Equally, it is worth noting that the decision for Grosjean to use that older car is an intentional decision by Haas because they basically can’t work out why the performance of their upgraded car is so inconsistent. Magnussen has talked about how he is mystified by how the car has such a narrow performance window, and he has frequently changed his mind on whether the upgraded car is actually better or worse than the original specification car, whilst Steiner has called the upgraded car “the strangest car I’ve ever worked with” and stated he doesn’t actually know if the updated specification car is in fact faster, or whether it is actually a backwards step in terms of development.

        In that respect, asking Grosjean to go back to a baseline that they are hoping will be more consistent is a very logical thing to do – if you cannot tell how exactly that upgrade is working, then you need to work from your last known good data point, which is the original specification car.

        I do have to agree with Ben Rowe about Magnussen’s ranking and question why Keith is ranking him much higher and is not as critical of him as he is of Grosjean. He’s marginally edged out Grosjean on qualifying performance, but been comprehensively outraced for most of this season and has usually trailed him home. If any other driver had those performance stats, I wonder whether they’d be ranked so far ahead of their team mate or given such a positive spin.

        I’d say that, on balance, I’d be more inclined to go along with your rankings there – I think that it’s a fairer assessment, as I feel that perhaps Keith has allowed some of his personal opinions to cloud his judgement on some of the drivers on this list.

  5. Mostly agree, apart from Kvyat. He’s driven better than both Renault drivers in my opinion.

  6. Dutchguy (@justarandomdutchguy)
    19th August 2019, 14:04

    Stroll is rated too low in my opinion
    He has actually had some decent drives, and I think he’s doing better with the given material than Gasly is, and he also manages to not drive into others as much as Grosjean does, and with an inferior car, he’s also doing much better than Giovinazzi.

    1. Ben Rowe (@thegianthogweed)
      19th August 2019, 15:13

      To be fair, the only retirement Stroll caused was knocking Grosjean out. And Grosjean hasn’t beed 100% at fault for any if i am correct. I do think that he should be rated higher. I would say around 15th. On race day, he has to make up for his poor qualifying, but his race pace is not actually that much worse than Perez. That is not bad at all. His qualifying is a major let down. If he can improve this, I think he will become quite a decent driver. People just think he’s here for his money. If he came in several years after he did and didn’t have the cash, I honestly feel he would have started better and would have had far less criticism. He has an opportunity to drive due to his circumstances yet gets criticise for existing in F1 from many it seems. When a solid opportunity comes, he has performed very well a few times now. Not making a mistake when Perez did in Germany proved important and now is quite some way up on perez in the standings.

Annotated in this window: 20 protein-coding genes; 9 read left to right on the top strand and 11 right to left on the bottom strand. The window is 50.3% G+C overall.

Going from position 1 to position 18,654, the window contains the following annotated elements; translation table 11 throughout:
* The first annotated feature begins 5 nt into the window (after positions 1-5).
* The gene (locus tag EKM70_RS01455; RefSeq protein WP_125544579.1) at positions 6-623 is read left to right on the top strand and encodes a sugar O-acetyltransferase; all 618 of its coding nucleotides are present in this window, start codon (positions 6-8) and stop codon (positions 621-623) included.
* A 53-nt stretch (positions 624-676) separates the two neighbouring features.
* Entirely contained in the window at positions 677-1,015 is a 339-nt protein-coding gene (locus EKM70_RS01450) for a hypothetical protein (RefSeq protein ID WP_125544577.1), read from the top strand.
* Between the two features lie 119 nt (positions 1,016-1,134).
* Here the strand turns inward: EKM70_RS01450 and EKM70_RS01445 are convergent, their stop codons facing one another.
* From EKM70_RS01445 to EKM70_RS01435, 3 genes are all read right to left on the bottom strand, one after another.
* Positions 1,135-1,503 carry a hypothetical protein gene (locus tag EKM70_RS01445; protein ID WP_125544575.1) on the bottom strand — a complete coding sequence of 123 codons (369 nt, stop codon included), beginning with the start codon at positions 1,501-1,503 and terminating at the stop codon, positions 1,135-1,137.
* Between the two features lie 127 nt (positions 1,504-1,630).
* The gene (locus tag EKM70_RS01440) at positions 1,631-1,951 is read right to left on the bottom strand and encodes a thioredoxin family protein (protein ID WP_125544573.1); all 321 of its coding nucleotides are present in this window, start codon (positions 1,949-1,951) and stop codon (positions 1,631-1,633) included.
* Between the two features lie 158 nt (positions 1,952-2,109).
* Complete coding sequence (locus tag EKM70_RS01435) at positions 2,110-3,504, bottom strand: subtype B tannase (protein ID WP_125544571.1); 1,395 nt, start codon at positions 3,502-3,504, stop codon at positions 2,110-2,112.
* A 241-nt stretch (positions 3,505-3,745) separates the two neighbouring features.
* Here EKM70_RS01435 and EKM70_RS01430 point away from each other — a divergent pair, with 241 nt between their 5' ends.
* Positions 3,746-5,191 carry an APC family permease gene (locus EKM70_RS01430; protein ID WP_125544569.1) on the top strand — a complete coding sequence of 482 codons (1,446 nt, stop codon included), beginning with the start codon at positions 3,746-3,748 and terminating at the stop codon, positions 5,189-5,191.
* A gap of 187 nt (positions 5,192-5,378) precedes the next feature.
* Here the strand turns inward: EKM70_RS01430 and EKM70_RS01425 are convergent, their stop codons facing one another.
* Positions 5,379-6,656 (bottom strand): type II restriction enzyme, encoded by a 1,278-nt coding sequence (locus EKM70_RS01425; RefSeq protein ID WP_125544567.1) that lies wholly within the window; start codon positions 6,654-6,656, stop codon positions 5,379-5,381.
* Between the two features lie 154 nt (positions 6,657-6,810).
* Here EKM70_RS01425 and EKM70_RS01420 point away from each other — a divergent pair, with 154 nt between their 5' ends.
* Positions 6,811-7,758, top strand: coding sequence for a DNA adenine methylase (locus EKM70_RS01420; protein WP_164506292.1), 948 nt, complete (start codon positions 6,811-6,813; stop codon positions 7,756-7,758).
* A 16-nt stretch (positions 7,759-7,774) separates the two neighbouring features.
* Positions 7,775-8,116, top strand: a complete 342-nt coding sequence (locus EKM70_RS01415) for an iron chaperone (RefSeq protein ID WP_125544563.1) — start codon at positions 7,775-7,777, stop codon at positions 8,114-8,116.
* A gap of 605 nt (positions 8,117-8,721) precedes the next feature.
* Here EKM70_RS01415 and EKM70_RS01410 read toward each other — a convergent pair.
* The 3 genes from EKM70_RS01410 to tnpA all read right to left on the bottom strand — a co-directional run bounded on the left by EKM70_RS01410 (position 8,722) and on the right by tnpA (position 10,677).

7. Cristiano Ferreira
    19th August 2019, 14:11

    To me, the ratings could have been the following:

    20- Gasly
    19- Kubica
    18- Stroll
    17- Giovinazzi
    16- Grosjean
    15- Magnussen
    14- Hulkenberg
    13- Ricciardo
    12- Perez
    11- Albon

    I only did some minor positions swaps but overall, i agree with Keith’s arguments for them.

    1. Cristiano Ferreira
      19th August 2019, 14:14


      Kvyat would have been 11th on my list, while Albon would have been placed at 10th.


      1. Think I like these a bit more, again not too much difference.

  8. Albon below Russell, when the Williams is a total unknown, is a bit mad to me.

    1. yeah, the two toro rosso drivers have been pretty good this year. I think kvyat is a bit too low, but on the whole this list is easy to argue for, with the exception of russell, who I find quite hard to place. kubica is not a good barometer, I feel.

      1. @frood19 I guess we’ll find out how good the Toro Rosso drivers really were in a couple of weeks.

        1. My 2 cents – I expect Gasly and Kvyat to be fairly closely matched, maybe after a few races adjustment phase for Gasly. And I think Albon wont fair that much better than Gasly, at least initially. Hopefully Albon will show a better rate of improvement than gasly though so can get closer to Ver by the end of the season.

    2. It is sort of weird. If kubica is rated clearly as the worst of f1 at the moment then how much is it worth to actually beat a team mate of that caliber at continued basis? Should it really put russell into top10 when the only thing worth mentioning about the whole season so far is that russell has beaten the worst rated driver all season long?

      I think these ratings are missing one important factor. Race pace. We have the qualifying lap difference down to a hundredth of a second but only thing we know about their race pace is which driver finished ahead. When accidents and safety cars are excluded and different tactics eliminated which driver actually has the biggest pace advantage in the race over his team mate? That’s the difference that matters the most.

      1. Race pace is crucial but also harder to can get very distorted results due to things like a mechanical problem which puts you back in traffic, meaning you can never show your true pace. Also safety cars and other incidents. The stats Keith has listed are facts, which gives you a baseline for discussion. Including a race pace ‘stat’ would depend on some kind of calculation, which would be subjective.